Some lucky TSU students can breathe a bit easier as they move through this semester.
According to a recent announcement from Texas Southern University, the balances owed to the school were forgiven for more than 2,000 students.
The school recently shared via a news release that 900 entering students for the fall semester register without the restriction of financial holds. TSU officials also wiped away balances for another 879 students.
The move comes by way of the federal Higher Education Emergency Relief Funds (HEERF) in which a $2.3 million investment was made into alleviating financial burden for students.
“For many students from traditionally underrepresented groups, one of the major reasons they don’t progress in their educational journey is finances,” said TSU Provost Dr. Carl Goodman in the announcement. “This administrative action means a lot, especially for those students who were in their freshman, sophomore or junior year of study. Too often, if the students are living on campus, they must incur loans. The balance correction affords our students the opportunity to continue with their education and hopefully remain on track to graduate in four years.”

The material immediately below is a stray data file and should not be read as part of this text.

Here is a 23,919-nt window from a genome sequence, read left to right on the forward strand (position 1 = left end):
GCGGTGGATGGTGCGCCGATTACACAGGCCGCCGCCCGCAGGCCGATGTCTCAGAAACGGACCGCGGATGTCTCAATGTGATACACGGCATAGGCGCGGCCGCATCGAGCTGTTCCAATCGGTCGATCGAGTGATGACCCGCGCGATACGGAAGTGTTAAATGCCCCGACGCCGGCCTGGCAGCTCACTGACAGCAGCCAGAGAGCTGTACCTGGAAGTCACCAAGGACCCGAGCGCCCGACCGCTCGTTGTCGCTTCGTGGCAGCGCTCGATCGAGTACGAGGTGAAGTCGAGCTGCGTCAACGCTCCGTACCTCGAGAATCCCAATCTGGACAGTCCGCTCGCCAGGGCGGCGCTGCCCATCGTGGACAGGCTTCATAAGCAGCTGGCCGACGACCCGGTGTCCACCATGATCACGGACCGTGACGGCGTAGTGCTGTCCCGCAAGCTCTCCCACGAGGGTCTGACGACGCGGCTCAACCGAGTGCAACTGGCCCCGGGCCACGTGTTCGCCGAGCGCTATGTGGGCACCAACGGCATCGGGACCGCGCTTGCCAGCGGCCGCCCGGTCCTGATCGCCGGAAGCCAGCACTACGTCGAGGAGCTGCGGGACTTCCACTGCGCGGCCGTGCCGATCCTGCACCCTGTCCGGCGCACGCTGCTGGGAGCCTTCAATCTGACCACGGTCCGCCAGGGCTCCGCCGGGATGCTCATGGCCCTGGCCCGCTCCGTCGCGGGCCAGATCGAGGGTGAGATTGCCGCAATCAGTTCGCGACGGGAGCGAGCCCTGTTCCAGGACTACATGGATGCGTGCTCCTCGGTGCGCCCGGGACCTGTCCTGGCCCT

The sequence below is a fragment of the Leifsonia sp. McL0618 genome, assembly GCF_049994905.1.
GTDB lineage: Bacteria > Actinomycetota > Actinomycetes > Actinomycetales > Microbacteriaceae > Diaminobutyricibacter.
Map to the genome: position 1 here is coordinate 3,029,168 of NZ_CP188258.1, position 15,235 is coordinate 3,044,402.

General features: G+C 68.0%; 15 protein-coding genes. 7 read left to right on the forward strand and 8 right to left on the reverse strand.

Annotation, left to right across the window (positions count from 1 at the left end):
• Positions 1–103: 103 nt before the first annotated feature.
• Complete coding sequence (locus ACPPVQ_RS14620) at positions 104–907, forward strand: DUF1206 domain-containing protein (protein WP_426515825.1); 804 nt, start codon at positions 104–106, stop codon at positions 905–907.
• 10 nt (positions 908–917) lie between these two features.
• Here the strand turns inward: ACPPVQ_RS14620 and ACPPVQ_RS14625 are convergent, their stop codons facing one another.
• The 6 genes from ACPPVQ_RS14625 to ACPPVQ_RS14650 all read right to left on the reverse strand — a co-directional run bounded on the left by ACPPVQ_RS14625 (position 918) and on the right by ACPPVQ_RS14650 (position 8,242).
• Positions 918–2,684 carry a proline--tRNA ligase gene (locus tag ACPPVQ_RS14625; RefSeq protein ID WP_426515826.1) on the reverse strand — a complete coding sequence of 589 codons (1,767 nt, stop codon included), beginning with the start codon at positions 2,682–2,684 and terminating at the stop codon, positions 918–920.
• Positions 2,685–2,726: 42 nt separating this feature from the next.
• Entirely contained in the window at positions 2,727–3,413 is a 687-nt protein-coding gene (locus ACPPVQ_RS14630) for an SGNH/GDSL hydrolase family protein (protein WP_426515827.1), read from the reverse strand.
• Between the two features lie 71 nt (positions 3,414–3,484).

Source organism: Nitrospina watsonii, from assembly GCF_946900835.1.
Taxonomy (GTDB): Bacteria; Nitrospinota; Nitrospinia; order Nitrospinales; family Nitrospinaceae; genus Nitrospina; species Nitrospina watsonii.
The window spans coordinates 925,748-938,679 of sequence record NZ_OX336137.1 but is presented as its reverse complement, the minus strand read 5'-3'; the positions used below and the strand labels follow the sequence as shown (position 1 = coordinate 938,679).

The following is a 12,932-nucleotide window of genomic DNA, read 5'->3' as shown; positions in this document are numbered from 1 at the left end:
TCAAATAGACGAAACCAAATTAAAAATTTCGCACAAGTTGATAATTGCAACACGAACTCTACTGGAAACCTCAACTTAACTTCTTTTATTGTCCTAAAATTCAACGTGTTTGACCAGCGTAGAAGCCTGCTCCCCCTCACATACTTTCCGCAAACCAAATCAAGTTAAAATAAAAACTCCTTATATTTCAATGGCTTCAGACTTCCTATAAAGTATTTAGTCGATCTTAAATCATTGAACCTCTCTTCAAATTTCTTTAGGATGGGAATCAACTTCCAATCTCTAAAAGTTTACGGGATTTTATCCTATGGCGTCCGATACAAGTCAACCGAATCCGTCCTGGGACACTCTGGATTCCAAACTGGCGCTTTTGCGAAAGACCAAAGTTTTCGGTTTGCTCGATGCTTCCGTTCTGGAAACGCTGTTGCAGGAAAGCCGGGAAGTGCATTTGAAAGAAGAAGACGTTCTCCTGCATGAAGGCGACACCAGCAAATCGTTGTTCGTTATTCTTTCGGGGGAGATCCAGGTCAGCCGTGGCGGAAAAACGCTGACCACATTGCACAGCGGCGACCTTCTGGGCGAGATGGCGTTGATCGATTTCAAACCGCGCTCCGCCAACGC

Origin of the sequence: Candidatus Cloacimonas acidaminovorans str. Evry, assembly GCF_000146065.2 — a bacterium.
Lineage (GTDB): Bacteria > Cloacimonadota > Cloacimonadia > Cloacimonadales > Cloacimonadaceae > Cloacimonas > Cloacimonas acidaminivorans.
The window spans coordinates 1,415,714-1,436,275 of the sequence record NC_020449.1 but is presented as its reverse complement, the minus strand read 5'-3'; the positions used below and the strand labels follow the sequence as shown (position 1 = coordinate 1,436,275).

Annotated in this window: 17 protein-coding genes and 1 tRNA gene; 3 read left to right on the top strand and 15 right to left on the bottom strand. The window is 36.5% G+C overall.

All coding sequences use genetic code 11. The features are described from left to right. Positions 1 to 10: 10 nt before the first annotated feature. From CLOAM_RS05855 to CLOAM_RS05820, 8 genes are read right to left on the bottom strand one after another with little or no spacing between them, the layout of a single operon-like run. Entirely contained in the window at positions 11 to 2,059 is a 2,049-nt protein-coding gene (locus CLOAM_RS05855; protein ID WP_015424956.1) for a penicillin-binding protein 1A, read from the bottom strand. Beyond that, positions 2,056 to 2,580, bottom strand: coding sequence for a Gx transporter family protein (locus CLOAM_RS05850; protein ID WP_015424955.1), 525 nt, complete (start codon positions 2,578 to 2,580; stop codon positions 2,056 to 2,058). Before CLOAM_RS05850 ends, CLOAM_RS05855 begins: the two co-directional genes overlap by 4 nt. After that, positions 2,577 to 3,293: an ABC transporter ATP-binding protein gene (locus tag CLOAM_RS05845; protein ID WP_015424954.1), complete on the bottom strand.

The move come at a time when student debt and other related expenses are wrecking havoc on millions of Americans.
The current student loan debt amount totals $1.77 trillion in the U.S. The average borrower took out $28,950, as ESSENCE previously reported. What’s more, the average student loan payment $460 per month, and it usually takes the average borrower about 20 years to pay off their debts.
After a nearly three year government pause, federal student loan repayment is set to begin next month, leaving many worried about their finances.